Comparison Of Letter By Martin Luther King And Speech By Mitch Landrieu
They say that power and leadership can be taught and that people are not necessarily born with it. In this essay, I will be talking about two powerful men who were able to change the ideas of the people around them. The first of these men is Martin Luther King, who we celebrate every January of every year. He was the person who wrote the speech “I Have a Dream” that spoke of the inhumanity the blacks were experiences and advocated for the desegregation of the races. He can be thought of as one of the most important influencers who changed the American attitude towards the black race. He did this by careful use of rhetorical strategies. The other person is Mitch Landrieu who is a white American politician and lawyer and current mayor of New Orleans. He too fought against the idealization of the Confederate Monuments and vowed to bring them down. He argued against what they stood for which is the purchase and selling of black slaves and well the terrorism the black community experienced and witnessed. These two men will go down in history as two of the greatest opponents of the segregation of blacks and will forever be remembered for what they stood for and how greatly they fought for black lives. I will be discussing the rhetorical strategies evident in the letter from Birmingham by (Martin Luther King) and the Speech on the Confederate Monuments by Mayor.
Martin Luther King Jr. was a civil rights activist. who supported the rights of African Americans and defended his morals for organizing nonviolent protesting. While he was in Birmingham, he was arrested and sent to jail for protesting the segregation of the black and white races. He received an open letter from eight white clergymen who criticized him and called him an “outsider”. As a response, he wrote a letter to let them know what was in his mind. At this time white and black American people were as divided as could possibly be managed by those in change like the police and other members of the law. For example, there were whites-only hotels, restaurants, and bathrooms that were of limit for African Americans. Another example of segregation was evident in the fact that blacks were denied the rights to vote and to have a decent education and basic economic opportunity. At that time Birmingham was one of the worst places in which a black American could be. Martin Luther King wrote this letter to call and encourage the whole nation, White and Black, religious leaders, civil rights activists, to oppose his sentence and stop segregation and the unjust laws the blacks were experiencing stating that everyone is responsible for justice within the nation.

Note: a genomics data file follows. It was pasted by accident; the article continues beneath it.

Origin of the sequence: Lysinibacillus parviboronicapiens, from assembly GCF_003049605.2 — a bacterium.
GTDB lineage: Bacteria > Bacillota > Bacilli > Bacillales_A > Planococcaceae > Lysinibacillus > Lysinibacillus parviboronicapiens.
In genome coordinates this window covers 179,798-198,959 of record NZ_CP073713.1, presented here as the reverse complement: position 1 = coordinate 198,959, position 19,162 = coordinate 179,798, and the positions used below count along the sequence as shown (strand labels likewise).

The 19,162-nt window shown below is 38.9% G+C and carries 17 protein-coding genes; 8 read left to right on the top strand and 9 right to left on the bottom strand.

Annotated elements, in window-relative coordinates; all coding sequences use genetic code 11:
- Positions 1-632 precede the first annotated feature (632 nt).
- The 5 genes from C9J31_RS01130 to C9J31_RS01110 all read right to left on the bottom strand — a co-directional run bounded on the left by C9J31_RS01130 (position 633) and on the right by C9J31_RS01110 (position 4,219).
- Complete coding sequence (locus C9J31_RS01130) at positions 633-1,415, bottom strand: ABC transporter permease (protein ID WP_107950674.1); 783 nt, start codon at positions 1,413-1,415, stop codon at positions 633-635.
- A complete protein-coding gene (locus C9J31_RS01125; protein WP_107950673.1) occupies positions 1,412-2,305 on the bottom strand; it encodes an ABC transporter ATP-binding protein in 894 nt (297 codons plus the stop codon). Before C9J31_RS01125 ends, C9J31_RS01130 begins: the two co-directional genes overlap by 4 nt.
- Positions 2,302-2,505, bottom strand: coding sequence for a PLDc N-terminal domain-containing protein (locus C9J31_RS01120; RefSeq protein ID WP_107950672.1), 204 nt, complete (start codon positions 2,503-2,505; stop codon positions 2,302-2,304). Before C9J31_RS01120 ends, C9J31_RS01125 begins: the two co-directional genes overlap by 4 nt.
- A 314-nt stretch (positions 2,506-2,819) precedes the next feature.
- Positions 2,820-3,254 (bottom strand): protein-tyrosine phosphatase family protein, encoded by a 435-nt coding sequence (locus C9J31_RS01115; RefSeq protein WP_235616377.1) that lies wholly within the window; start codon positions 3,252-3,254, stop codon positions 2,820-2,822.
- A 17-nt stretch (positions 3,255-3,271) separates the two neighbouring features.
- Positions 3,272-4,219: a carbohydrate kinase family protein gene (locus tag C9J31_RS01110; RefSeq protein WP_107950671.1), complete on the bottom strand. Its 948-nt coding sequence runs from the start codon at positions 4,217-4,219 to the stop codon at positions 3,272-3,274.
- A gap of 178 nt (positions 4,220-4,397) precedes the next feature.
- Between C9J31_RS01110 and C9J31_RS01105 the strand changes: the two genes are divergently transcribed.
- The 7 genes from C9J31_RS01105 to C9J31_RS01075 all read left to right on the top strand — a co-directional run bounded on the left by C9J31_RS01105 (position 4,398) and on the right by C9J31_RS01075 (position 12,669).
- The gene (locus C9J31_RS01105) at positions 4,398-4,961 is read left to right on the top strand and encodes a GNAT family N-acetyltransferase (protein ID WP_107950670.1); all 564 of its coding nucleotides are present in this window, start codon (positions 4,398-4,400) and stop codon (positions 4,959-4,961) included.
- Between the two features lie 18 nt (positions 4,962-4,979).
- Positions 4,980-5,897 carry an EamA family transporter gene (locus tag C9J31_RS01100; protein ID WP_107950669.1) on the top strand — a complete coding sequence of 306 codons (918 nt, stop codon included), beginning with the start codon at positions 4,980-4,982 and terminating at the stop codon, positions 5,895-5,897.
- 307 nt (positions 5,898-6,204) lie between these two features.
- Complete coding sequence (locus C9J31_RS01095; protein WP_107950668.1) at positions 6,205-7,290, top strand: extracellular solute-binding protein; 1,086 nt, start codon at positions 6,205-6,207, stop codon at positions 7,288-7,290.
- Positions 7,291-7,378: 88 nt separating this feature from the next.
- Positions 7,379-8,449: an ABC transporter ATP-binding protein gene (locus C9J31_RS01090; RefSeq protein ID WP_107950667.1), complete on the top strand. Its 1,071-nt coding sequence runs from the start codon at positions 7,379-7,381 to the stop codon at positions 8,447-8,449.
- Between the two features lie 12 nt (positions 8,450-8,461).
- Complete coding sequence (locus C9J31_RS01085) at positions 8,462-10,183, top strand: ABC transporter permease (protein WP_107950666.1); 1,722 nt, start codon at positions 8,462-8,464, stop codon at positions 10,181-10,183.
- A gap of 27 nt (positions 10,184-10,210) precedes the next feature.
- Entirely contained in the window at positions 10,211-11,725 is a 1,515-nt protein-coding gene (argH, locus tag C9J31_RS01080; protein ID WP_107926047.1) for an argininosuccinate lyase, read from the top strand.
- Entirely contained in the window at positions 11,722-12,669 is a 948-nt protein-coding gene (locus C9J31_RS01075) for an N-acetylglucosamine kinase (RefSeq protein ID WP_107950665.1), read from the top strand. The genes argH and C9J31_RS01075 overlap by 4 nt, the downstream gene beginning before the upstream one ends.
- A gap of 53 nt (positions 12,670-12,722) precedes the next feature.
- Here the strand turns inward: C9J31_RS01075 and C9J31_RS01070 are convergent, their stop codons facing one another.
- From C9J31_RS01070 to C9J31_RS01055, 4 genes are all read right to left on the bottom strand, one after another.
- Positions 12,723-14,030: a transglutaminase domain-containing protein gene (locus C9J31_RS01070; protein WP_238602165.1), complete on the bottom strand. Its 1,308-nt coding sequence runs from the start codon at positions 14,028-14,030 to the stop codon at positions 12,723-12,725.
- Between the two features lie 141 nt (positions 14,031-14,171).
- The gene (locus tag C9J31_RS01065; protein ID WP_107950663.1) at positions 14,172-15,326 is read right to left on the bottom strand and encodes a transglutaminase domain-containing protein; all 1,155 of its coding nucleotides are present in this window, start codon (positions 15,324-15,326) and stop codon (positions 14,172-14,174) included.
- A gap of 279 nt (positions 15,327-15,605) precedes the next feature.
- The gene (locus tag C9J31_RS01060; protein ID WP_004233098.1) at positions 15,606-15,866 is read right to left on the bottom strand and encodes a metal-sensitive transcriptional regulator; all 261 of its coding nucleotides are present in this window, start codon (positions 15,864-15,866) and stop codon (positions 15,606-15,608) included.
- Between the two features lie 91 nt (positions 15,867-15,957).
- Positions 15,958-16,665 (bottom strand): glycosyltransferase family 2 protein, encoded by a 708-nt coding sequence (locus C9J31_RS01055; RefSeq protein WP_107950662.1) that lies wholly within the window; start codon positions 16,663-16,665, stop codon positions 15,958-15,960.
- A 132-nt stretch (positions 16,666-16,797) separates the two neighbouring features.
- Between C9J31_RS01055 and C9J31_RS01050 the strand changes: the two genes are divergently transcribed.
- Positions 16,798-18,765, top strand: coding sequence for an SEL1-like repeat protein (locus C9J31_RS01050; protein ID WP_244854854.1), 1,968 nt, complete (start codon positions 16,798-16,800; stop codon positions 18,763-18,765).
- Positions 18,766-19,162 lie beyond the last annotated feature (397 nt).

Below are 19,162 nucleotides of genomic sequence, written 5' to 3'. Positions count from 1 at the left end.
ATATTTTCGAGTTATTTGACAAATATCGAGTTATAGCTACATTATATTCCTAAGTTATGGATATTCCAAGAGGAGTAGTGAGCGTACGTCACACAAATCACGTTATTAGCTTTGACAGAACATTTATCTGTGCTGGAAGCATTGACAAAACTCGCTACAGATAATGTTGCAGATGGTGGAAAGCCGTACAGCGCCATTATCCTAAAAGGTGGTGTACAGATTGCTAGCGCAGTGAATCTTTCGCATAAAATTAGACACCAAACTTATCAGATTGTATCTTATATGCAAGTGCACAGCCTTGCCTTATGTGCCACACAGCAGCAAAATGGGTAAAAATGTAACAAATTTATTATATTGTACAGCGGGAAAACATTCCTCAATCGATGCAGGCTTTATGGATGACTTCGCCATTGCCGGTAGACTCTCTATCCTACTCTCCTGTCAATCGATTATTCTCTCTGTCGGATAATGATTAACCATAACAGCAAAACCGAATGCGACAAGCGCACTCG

Mitch Landrieu has been mayor of New Orleans for the past eight years and has done so much good in the face of defying the racism black citizens were facing. He believed New Orleans could be thought of as a melting pot of cultures and that no other place could exemplify the American motto of “out of many we are one”. He explains that New Orleans was one of the largest American black slave markets. His purpose was to persuade the people of New Orleans and others to remove the Confederate Monuments and not to look up to them in any way because what they stood for was nothing but terrorism.
Both of these men used the rhetorical devices of ethos, pathos, and logos in order to make their speeches and letters as persuasive as they possibly could. They used different forms of figurative language and succeeded in trying to make their words remembered and considered. Throughout this essay, I will give examples of how they used these rhetorical devices and what they achieved by doing so.
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Imagine being thrown into a dark, damp, cold-stone jail cell, for peacefully assembling and expressing your freedom of speech? Dr. Martin Luther King Jr. was arrested and thrown in the Birmingham Jail for expressing what we know today as our first amendment right. He wrote his “Letter from Birmingham Jail” in response to the eight white Alabama clergymen who released and publicized their statement in a local newspaper. They accused King of being an “outsider”, of using “extreme measures” which...
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In the “Letter From Birmingham Jail” by Martin Luther King Jr, he responds to the accusations labeled against him by the clergymen to justify his actions. In his response, he successfully appeals to the readers through Aristotle’s three appeals: pathos, logos, and ethos throughout the letter. First, Martin Luther King Jr uses pathos by creating an emotional response to his audience about his story and what he had to face. Although he was confined in prison, he found space and...
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